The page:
The closeup crops that I made were deliberate. I based my decisions on aesthetics and also on what words would be incorporated into the image. “A FACE TO YOUR PAIN” was cropped into “TO YOUR PAIN” for one image and “OUR PAIN” for another image. I wanted to bring together these two aspects of the experience of pain, the self and the other, and comment on the interaction between the two. For my friend who suffers, it seems that her pain is hers alone and that it is an isolated state of suffering, but she also has friends, family and care providers who care about her and interact with her pain and suffering. We, of course, have our own pain and suffering, but seeing her in pain is also difficult and informs our own pain and our own worldview.
When I combined the crop prints, I was “mindful” of the tension between the different images on the page and wanted to incorporate Linehan’s ideas about thesis, antithesis and synthesis in the overall picture. For me, the synthesis is the final completed work, but up until then I felt that I was going back and forth trying to find the finished piece. I felt that I needed to bridge the piece to make it more cohesive, so I added a red ribbon that tied the gaps that I saw together, also tying my friend to the world and people outside of herself. I then added sculpted copper wire to put back in a bit of the organic that I thought was lost and to act as a core and a crowning jewel.
For the second image, I employed much the same process. I printed out crops of the journal and then cut and fit the pieces together like a puzzle. For me, the second piece is more about hope, so I used the “A Window Opens” text in part of it and the overall image is less dark and red. The border of the image is a handwritten excerpt from Linehan’s text that talks about dialectics and how it is a process that persuades and encourages movement. I used the red yarn to imply some movement, but also tension. The yarn is tight, but not so tight that it tears the page. It also helps to unify the image I think, adding that aspect of synthesis.
This is my first sculpey cupcake. I just made it today and it is about the size of a real cupcake, but not edible. LOL
I am just getting into using Sculpey polymer clay, and I decided to make some sculptures of my psychiatrist’s dogs for him. These are them at two different angles! :)
So, the thing is, I hate cooking and I don’t like to eat healthy food! What a great combo, right? LOL Probably one of the reasons why I’m so fat. But, I’ve been trying to eat a bit better and lose some of the pounds. I went to Starbucks one day and decided to try their Roma Tomato and Mozzarella Sandwich. It is completely delicious! But then I’m like “I can’t afford to eat this delicious sandwich every day. What should I do?!?” So, I adapted the sandwich to make it at home and I’m here to share my results with you.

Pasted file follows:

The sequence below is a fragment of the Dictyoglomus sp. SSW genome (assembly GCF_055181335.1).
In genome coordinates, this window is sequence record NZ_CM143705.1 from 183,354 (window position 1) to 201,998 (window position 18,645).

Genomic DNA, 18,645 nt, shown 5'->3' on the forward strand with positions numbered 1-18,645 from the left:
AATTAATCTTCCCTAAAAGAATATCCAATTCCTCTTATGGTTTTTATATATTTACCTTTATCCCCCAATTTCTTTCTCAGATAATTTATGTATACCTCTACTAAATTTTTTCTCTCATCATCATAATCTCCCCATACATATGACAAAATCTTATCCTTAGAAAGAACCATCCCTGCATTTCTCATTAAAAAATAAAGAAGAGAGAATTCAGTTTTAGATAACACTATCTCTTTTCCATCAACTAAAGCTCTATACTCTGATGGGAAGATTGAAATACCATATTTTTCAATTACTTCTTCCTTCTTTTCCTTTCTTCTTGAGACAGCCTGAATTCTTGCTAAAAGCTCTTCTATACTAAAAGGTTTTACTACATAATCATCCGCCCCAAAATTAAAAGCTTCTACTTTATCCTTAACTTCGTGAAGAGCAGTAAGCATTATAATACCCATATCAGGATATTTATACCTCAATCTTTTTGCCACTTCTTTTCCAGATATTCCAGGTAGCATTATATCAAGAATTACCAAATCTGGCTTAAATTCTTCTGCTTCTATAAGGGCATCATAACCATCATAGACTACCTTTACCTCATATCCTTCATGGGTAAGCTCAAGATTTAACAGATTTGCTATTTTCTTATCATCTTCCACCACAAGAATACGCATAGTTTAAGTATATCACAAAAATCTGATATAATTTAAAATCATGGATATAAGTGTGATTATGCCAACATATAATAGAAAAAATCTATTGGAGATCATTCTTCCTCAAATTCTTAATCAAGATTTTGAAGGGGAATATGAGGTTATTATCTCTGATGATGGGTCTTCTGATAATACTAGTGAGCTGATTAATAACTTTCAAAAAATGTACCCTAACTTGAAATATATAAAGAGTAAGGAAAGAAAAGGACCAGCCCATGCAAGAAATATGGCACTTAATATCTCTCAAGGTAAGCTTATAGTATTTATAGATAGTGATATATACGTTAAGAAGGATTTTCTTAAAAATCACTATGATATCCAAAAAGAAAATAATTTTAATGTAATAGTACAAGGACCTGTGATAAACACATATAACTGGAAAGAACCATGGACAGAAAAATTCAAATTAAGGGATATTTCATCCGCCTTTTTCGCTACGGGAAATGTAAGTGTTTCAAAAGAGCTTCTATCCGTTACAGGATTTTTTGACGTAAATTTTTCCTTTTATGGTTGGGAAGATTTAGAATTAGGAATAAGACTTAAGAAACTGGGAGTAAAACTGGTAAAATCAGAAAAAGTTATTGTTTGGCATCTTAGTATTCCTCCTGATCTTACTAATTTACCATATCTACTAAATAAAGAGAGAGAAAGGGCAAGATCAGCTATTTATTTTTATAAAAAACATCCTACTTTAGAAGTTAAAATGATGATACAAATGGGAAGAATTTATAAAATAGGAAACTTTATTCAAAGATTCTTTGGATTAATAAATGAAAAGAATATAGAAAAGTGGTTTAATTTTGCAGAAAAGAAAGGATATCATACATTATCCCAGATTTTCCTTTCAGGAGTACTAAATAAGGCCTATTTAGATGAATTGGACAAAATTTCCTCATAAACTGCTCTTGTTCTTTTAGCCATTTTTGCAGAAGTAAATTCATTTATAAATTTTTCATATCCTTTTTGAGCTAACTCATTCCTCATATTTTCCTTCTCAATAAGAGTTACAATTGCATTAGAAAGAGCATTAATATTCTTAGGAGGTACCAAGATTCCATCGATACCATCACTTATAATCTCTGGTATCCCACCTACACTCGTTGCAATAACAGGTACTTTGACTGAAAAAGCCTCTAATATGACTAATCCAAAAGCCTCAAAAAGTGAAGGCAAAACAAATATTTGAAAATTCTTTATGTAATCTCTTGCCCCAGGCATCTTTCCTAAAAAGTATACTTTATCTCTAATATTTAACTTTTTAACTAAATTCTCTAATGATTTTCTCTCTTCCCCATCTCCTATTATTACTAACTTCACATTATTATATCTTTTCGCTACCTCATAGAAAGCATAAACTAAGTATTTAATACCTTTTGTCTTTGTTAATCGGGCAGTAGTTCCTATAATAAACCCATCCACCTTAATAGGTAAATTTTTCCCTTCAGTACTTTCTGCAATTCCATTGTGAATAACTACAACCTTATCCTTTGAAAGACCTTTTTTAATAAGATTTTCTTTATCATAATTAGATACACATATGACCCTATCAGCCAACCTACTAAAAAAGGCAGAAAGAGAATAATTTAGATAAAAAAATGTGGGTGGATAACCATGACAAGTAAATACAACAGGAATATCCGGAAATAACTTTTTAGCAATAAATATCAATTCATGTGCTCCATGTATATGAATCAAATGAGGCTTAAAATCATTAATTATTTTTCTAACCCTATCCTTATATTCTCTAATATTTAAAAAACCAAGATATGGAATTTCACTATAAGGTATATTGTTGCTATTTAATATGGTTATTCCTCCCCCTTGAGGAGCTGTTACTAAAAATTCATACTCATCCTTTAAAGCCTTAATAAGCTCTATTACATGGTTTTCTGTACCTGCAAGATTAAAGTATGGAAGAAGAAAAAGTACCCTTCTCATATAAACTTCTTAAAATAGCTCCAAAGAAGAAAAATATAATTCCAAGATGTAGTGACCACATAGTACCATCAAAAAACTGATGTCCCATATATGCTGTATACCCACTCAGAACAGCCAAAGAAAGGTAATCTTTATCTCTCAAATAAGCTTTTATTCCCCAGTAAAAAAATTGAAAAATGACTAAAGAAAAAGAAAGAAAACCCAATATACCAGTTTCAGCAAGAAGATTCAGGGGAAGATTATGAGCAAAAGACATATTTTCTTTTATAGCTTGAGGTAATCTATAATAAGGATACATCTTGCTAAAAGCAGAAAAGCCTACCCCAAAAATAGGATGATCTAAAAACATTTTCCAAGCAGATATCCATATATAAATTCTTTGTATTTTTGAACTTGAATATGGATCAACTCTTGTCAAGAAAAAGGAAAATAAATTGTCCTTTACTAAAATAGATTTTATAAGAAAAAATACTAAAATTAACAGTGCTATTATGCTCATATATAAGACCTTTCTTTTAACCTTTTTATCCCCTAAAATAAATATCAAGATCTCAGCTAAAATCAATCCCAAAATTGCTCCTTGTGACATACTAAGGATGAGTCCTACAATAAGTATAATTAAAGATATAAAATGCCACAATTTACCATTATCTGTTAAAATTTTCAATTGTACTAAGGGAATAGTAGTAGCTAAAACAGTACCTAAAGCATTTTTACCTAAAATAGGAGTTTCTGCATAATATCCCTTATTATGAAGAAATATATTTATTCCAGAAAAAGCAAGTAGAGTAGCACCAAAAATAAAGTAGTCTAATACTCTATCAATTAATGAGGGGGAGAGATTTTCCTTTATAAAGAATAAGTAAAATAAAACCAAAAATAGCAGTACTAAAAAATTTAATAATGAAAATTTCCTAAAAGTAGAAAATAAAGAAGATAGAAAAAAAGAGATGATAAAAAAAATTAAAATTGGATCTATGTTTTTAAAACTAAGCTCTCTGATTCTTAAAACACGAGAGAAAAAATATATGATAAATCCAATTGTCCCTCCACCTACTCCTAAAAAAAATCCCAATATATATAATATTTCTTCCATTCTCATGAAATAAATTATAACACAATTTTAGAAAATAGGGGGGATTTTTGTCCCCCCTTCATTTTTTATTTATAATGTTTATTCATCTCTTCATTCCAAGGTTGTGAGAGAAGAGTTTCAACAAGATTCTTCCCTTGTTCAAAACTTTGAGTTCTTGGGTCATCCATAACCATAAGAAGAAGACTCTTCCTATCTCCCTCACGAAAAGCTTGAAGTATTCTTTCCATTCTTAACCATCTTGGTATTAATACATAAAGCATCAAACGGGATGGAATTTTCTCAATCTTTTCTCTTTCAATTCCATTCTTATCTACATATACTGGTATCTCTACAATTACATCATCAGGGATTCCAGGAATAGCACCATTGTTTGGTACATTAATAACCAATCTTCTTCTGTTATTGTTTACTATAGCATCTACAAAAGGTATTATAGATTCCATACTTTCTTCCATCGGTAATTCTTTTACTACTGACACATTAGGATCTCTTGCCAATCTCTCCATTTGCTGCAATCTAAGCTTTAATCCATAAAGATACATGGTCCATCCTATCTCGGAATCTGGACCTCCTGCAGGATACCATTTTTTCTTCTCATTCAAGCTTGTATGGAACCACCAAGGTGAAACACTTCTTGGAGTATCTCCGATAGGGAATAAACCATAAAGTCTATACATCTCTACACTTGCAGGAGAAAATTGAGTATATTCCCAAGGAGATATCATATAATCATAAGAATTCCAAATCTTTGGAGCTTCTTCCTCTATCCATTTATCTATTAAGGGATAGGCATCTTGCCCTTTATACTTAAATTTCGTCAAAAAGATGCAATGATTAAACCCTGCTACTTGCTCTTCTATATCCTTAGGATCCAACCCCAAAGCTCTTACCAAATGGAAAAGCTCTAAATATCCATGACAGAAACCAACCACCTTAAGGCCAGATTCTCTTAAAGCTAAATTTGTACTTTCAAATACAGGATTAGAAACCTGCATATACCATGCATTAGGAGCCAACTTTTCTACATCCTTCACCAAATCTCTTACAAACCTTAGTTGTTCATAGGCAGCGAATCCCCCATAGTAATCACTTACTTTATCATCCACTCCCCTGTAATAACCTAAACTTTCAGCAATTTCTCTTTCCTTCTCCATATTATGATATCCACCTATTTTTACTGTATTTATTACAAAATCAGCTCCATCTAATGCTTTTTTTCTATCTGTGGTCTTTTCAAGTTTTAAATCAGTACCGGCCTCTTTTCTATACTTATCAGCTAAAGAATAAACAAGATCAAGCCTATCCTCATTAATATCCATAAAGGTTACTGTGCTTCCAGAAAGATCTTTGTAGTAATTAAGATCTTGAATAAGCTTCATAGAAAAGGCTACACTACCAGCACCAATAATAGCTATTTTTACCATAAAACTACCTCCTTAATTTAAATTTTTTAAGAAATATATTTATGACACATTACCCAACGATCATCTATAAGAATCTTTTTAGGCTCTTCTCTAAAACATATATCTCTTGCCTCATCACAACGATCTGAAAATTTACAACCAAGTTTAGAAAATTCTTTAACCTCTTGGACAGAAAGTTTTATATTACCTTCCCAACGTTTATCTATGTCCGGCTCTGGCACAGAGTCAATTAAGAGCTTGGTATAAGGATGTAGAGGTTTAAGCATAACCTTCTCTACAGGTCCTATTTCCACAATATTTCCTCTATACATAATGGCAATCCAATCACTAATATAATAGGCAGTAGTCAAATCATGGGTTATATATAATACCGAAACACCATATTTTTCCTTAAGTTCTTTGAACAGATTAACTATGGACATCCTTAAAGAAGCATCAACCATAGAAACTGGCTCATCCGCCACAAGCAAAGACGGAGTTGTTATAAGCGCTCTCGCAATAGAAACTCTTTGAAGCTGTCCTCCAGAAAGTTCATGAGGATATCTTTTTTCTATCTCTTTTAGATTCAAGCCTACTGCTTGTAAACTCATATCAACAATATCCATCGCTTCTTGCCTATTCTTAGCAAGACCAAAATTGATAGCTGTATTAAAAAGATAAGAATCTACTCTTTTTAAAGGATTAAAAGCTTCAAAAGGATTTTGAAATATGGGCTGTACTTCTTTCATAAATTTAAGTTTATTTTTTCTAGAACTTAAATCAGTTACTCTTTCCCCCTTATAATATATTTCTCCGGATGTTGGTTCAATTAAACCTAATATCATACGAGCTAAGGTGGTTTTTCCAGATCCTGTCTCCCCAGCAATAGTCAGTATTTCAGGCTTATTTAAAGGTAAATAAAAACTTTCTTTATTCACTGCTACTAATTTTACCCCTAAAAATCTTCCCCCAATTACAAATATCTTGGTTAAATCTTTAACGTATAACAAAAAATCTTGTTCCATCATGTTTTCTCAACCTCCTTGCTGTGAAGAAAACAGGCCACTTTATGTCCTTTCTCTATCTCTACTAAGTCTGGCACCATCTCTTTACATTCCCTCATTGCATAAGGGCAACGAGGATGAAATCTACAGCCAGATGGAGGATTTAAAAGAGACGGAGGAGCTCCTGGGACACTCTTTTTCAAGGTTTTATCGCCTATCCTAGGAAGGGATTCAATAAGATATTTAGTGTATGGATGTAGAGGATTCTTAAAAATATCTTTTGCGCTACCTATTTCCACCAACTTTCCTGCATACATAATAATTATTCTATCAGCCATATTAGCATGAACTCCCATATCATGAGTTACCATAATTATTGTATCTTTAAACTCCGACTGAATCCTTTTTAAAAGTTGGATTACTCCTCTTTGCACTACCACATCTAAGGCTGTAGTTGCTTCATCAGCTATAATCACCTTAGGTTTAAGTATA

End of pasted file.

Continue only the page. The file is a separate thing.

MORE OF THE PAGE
The skill level for making this sandwich is like super-beginner. You need NO skills whatsoever. If you can buy the food at the store, open the packages and turn on the microwave you are golden! This sandwich can be adapted with changes to make it however you like, but here is the general idea.
What you need: bread, roasted tomatoes (they come in a can), pesto (generally sold in the cheese/fresh pasta area), baby spinach, gardenburgers, and mozzarella cheese.
The whole sandwich is less than 450 calories depending on how you make it.
Here are what the ingredients look like that I used:
1) Bagel Thins, because they are only 110 calories and I like bagels.
2) Mozzarella cheese slices. I got the pre-sliced ones that are 80 calories per slice, but you can slice your own if you like. It is probably cheaper that way.
3) The *Original* Gardenburger. You could use whatever you like, but I like the Original kind. It is 150 calories. Also, you could have the sandwich without any garden burger at all or you could even use a regular burger, but that would involve cooking, which I don’t do! haha
4) Pesto. You can make it yourself I suppose, but I didn’t. I bought it in a container. Less than 1 tablespoon, so approx. 50 calories.
5) Roasted tomatoes. These are very low in calories and come in a can already cooked.
6) Baby spinach. Also very low in calories. Bought it already washed and ready to go!
Now all you have to do is:
1) Toast your bagel.
2) Cook your Gardenburger for about 45 seconds on high in the microwave for each side.
3) Put a bit of pesto on the bagel. Here is what mine looked like:
4) Put a bit of the roasted tomatoes on one side. Here is an example:
5) Add the pre-cooked Gardenburger, put on the slice of mozzarella and top with the baby spinach. Don’t forget to put the lid on! Here is what it looks like before it is cooked, and I suppose you could eat it without cooking it anymore if you like.
6) I like to have it nice and warm with the cheese melted, so I put the whole thing in the microwave for about 30-35 seconds on high to melt everything together. Here is the finished sandwich!
I just made this little sculpey puppy for one of my friends. She loves dogs and has some that are white and fluffy. The puppy is actually really tiny and it was difficult to get all of the fur on. I’m still going to try to figure out how to do it more efficiently perhaps. This is one of the first sculpey sculptures I’ve made and today is the first day of using it! So far it is really fun! :)